Pore water chemistry and early diagenesis in sediments of Lake Rotorua, New Zealand
Motion, O. J. (2007). Pore water chemistry and early diagenesis in sediments of Lake Rotorua, New Zealand (Thesis, Master of Science (MSc)). The University of Waikato, Hamilton, New Zealand. Retrieved from https://hdl.handle.net/10289/2381
Permanent Research Commons link: https://hdl.handle.net/10289/2381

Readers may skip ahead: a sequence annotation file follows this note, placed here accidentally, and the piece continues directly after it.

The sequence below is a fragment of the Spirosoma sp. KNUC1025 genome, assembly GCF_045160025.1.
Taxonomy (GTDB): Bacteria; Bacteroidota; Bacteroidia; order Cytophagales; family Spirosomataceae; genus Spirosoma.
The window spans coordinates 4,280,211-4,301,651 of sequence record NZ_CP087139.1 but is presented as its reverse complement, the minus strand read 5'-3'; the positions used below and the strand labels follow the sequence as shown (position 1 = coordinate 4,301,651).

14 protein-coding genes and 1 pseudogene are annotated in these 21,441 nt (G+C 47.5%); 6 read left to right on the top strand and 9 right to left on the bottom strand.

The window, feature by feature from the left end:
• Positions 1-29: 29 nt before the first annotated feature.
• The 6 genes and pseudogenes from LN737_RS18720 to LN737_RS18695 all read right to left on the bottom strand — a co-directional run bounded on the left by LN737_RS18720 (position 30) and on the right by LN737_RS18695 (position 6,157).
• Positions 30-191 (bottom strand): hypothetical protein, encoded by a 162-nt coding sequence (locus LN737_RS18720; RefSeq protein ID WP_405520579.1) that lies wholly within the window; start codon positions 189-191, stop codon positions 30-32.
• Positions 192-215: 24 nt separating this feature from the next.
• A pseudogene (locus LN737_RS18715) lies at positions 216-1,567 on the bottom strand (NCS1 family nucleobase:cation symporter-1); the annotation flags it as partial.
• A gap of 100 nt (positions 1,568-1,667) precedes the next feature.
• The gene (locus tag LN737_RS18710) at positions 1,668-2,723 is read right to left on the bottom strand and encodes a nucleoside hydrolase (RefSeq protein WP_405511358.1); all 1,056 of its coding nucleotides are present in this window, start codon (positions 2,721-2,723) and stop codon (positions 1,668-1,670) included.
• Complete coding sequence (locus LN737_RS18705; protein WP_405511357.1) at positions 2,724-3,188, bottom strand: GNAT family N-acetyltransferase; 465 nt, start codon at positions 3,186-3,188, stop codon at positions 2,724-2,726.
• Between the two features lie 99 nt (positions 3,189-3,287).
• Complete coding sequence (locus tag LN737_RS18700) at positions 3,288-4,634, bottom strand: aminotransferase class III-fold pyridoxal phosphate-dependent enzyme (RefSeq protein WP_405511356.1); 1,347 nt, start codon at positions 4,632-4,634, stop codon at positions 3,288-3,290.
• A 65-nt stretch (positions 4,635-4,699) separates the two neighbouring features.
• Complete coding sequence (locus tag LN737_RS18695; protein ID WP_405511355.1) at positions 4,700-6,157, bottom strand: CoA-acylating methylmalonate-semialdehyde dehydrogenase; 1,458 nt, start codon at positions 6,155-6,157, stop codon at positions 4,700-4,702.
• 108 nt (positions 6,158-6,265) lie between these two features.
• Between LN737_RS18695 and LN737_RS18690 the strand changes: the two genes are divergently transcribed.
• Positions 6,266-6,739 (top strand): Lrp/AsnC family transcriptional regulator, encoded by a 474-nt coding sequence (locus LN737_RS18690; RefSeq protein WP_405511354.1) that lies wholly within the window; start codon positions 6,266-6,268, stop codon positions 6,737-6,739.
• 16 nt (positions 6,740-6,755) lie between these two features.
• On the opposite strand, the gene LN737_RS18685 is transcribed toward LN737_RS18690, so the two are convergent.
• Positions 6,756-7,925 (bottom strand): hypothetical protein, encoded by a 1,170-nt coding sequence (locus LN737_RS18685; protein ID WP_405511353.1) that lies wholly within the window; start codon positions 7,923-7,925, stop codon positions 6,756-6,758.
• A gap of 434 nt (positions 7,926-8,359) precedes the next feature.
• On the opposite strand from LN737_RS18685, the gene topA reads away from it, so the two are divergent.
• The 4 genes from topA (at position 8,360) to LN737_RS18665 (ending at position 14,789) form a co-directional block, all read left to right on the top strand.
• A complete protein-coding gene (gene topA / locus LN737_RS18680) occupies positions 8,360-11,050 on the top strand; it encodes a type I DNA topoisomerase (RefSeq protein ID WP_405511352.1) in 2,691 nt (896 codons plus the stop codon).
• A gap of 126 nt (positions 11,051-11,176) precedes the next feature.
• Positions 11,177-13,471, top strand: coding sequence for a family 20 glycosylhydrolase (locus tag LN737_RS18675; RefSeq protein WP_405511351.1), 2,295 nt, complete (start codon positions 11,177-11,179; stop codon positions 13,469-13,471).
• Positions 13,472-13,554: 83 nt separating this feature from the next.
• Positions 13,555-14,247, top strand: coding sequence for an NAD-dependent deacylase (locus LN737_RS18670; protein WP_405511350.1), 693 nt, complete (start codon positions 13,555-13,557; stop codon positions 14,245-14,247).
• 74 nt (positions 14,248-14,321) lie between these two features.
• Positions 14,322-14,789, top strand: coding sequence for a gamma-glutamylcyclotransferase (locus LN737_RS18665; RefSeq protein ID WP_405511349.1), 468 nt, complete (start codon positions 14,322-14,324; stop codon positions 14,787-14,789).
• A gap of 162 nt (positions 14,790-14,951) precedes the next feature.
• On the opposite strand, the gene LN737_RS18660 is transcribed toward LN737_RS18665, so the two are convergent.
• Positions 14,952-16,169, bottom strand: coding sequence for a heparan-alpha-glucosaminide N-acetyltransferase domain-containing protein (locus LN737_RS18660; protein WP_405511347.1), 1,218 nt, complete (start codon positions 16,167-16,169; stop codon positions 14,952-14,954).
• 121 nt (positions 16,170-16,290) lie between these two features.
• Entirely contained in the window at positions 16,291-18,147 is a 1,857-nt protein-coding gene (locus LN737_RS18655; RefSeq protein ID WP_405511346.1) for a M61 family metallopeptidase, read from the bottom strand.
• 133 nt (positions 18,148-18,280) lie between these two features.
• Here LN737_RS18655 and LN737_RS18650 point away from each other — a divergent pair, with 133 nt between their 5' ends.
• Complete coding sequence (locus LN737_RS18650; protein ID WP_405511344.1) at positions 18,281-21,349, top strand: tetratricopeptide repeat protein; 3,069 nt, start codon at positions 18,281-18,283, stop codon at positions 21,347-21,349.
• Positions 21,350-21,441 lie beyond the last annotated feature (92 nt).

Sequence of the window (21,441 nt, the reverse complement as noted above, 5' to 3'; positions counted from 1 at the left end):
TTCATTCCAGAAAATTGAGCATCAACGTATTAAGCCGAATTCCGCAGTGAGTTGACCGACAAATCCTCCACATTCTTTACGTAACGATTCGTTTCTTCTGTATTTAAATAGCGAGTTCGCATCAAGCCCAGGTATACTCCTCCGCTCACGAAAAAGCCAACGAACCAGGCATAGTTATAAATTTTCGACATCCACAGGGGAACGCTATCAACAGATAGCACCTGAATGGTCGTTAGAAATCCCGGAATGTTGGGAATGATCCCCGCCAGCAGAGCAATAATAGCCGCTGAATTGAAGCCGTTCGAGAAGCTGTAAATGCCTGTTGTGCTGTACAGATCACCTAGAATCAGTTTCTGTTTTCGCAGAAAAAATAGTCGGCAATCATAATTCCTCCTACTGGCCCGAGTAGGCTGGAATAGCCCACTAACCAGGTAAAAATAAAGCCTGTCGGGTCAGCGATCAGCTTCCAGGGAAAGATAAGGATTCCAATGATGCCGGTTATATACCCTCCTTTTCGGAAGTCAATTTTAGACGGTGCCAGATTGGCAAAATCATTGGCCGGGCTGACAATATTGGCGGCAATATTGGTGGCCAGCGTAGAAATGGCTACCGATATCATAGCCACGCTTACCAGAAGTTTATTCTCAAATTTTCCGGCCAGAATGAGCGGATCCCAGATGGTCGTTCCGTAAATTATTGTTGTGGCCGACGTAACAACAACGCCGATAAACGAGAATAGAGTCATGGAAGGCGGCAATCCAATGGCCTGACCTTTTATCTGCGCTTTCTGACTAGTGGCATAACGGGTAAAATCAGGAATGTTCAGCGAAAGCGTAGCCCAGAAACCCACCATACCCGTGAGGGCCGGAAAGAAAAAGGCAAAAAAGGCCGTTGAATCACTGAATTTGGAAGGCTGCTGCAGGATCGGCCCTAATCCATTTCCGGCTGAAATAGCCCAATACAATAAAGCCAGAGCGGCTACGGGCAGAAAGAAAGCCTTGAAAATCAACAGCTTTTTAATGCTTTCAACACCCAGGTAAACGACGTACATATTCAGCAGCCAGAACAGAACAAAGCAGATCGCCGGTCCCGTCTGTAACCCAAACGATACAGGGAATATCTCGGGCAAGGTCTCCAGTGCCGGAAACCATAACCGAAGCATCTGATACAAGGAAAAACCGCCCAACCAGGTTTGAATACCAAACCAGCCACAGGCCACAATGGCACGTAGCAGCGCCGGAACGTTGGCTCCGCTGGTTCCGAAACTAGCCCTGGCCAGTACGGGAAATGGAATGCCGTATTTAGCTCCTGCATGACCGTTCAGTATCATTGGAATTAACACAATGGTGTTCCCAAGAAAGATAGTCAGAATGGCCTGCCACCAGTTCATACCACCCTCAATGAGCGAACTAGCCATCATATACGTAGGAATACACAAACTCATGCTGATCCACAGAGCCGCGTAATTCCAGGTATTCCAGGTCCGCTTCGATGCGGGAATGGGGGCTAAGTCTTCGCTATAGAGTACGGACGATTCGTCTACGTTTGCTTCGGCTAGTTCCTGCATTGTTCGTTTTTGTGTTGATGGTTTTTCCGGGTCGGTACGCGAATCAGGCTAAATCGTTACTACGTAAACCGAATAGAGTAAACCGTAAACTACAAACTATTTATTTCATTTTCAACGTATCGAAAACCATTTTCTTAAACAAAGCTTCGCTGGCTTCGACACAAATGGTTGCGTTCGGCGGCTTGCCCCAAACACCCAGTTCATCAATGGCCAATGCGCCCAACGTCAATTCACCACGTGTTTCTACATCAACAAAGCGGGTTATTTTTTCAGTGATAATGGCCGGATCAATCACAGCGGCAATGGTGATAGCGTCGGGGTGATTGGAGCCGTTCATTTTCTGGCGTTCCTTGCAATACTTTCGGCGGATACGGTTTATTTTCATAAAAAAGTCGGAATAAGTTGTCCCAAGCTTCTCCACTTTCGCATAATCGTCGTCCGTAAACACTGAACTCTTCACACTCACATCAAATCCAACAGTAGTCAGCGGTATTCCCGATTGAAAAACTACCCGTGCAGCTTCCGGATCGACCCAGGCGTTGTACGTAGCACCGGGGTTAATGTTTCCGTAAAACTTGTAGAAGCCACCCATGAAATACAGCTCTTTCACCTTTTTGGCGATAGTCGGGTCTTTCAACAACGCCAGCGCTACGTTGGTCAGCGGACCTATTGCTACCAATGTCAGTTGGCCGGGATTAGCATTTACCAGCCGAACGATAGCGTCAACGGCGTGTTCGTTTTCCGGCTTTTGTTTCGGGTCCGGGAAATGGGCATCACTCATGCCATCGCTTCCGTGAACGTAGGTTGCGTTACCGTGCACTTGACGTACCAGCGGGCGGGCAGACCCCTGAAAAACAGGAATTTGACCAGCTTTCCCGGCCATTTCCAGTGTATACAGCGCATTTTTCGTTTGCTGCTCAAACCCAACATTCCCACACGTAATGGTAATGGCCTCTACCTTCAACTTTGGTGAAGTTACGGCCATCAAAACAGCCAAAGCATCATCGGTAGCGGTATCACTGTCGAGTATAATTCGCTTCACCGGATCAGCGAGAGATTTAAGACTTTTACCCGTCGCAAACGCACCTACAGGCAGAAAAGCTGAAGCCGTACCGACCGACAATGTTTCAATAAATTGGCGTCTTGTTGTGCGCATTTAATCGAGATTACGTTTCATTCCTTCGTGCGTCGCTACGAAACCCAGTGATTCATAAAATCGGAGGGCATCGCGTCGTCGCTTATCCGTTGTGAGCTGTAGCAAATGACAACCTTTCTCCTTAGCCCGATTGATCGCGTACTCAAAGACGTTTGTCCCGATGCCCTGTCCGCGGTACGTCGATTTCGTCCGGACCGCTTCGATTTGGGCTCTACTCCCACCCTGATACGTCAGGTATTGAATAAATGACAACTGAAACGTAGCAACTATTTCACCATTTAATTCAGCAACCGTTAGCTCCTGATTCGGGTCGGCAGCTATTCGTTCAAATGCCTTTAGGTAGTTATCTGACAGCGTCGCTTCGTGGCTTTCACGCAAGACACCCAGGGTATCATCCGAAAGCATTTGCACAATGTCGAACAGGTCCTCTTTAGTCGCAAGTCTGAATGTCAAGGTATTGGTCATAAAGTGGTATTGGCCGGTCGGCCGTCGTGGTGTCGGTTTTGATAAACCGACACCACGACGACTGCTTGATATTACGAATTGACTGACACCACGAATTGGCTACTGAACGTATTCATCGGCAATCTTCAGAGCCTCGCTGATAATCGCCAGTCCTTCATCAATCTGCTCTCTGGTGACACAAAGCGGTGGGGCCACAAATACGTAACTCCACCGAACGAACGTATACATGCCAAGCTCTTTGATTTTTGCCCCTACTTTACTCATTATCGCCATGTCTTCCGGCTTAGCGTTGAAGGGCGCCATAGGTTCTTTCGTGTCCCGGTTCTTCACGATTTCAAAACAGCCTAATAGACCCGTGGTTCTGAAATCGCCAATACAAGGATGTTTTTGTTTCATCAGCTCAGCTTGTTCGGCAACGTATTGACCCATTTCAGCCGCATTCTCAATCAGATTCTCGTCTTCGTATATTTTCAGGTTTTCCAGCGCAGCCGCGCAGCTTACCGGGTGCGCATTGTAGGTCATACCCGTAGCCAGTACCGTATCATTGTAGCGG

To gain an understanding of the transfer of nutrients and trace elements from sediment pore waters to surface waters of eutrophic Lake Rotorua and the early diagenetic processes controlling the transfer, pore water chemistry in the sediments of Lake Rotorua was investigated over a one year period in 2006 by collection of sediment cores on three occasions and deployment of pore water equilibrators on two occasions. Pore water concentrations of Fe2+, Mn2+, S, PO4, NH4, As, Cd, and Pb were analysed. Phosphate and ammonium fluxes to the water column from the sediments were calculated from measured concentration gradients by Fick's law of diffusion. Gas present in the sediments was analysed for composition, and source, and its ebullition rate measured.Anaerobic oxidation of organic matter is indicated by negative Eh values. Sulfate reduction was indicated near the sediment-water interface and releases of Fe2+, Mn2+, PO4 and NH4 into the pore water from particulate material were associated with the reducing conditions. Peaks in concentration of nutrients and elements occurred at the sediment surface over summer and deeper in the pore water profile over the cooler months of May and September.Sampling with peepers at fine scales immediately above the sediment-water interface indicated the presence of a nepheloid layer where elements are actively being recycled. Sulfate reduction appears to occur in the layer above the sediment-water interface, indicating that dissolved oxygen has already been reduced. Phosphorus is possibly being removed by iron and manganese oxide/hydroxide precipitation 5 to 15 cm above the sediment-water interface.Pore water saturation calculations indicate that sulfides may be controlling concentrations of iron and possibly other metals in the pore water by formation of pyrite in the zone of sulfate reduction. Below the zone of sulfate reduction, siderite and vivianite may be precipitating and acting as an additional sink for iron and phosphorus.iiNutrient release rates based on Fick's law of diffusion indicated 430 tonnes of dissolved phosphorus and 1150 tonnes of ammonium were released to Lake Rotorua's water column in 2006, suggesting nutrient release from the sediments is the dominant flux of nutrients to the water column of Lake Rotorua.Methanogenesis, from acetate fermentation, occurs below the zone of sulfate reduction, where it becomes the dominant process in organic matter degradation. Ebullition of gas was measured at 126 ml m-2 d-1 and this gas was comprised dominantly of methane.Possible remediation techniques that could reduce the internal load of nutrients released from the lake sediments include sediment removal by dredging or capping the sediments with an adsorbent or sealing layer. Capping the sediments could be compromised by ebullition of gas that would disrupt the capped layer, opening up pathways that allow more readily for exchange between pore water nutrients and the water column. Dredging is likely to stimulate the ebullition of most of the trapped gas and result in a rapid efflux of much of the nutrient rich pore water into the lake, however dredging the top 10 to 20 cm of the sediments may partially reduce phosphorus in the pore waters but would not substantially reduce ammonium and fluxes would remain similar to current levels. Improving redox conditions in the sediments could reduce pyrite formation improving phosphorus binding with iron.
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